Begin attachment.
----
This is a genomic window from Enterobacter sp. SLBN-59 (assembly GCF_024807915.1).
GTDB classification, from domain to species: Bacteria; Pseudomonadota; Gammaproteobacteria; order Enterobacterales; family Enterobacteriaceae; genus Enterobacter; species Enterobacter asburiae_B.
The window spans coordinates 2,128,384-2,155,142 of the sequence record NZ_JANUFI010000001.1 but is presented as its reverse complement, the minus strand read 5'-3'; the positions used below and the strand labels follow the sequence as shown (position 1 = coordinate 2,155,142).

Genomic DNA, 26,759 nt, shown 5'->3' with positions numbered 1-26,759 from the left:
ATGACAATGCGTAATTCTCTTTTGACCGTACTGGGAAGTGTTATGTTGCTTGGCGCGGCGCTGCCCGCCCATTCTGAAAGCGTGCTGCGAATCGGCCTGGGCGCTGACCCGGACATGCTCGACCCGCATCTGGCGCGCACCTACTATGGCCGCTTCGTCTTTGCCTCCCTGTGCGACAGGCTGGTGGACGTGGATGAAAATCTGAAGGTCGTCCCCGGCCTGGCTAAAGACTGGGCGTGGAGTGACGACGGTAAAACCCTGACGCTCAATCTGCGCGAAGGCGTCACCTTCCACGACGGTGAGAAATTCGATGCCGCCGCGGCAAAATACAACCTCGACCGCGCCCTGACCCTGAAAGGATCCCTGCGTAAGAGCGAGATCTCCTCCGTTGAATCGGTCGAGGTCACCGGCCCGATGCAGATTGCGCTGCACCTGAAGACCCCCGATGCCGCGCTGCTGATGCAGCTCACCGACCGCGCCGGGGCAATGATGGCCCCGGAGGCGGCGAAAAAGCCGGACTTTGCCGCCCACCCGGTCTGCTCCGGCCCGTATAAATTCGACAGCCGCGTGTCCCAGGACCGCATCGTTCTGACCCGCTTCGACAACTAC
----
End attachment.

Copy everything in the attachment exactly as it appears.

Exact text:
This is a genomic window from Enterobacter sp. SLBN-59 (assembly GCF_024807915.1).
GTDB classification, from domain to species: Bacteria; Pseudomonadota; Gammaproteobacteria; order Enterobacterales; family Enterobacteriaceae; genus Enterobacter; species Enterobacter asburiae_B.
The window spans coordinates 2,128,384-2,155,142 of the sequence record NZ_JANUFI010000001.1 but is presented as its reverse complement, the minus strand read 5'-3'; the positions used below and the strand labels follow the sequence as shown (position 1 = coordinate 2,155,142).

Genomic DNA, 26,759 nt, shown 5'->3' with positions numbered 1-26,759 from the left:
ATGACAATGCGTAATTCTCTTTTGACCGTACTGGGAAGTGTTATGTTGCTTGGCGCGGCGCTGCCCGCCCATTCTGAAAGCGTGCTGCGAATCGGCCTGGGCGCTGACCCGGACATGCTCGACCCGCATCTGGCGCGCACCTACTATGGCCGCTTCGTCTTTGCCTCCCTGTGCGACAGGCTGGTGGACGTGGATGAAAATCTGAAGGTCGTCCCCGGCCTGGCTAAAGACTGGGCGTGGAGTGACGACGGTAAAACCCTGACGCTCAATCTGCGCGAAGGCGTCACCTTCCACGACGGTGAGAAATTCGATGCCGCCGCGGCAAAATACAACCTCGACCGCGCCCTGACCCTGAAAGGATCCCTGCGTAAGAGCGAGATCTCCTCCGTTGAATCGGTCGAGGTCACCGGCCCGATGCAGATTGCGCTGCACCTGAAGACCCCCGATGCCGCGCTGCTGATGCAGCTCACCGACCGCGCCGGGGCAATGATGGCCCCGGAGGCGGCGAAAAAGCCGGACTTTGCCGCCCACCCGGTCTGCTCCGGCCCGTATAAATTCGACAGCCGCGTGTCCCAGGACCGCATCGTTCTGACCCGCTTCGACAACTAC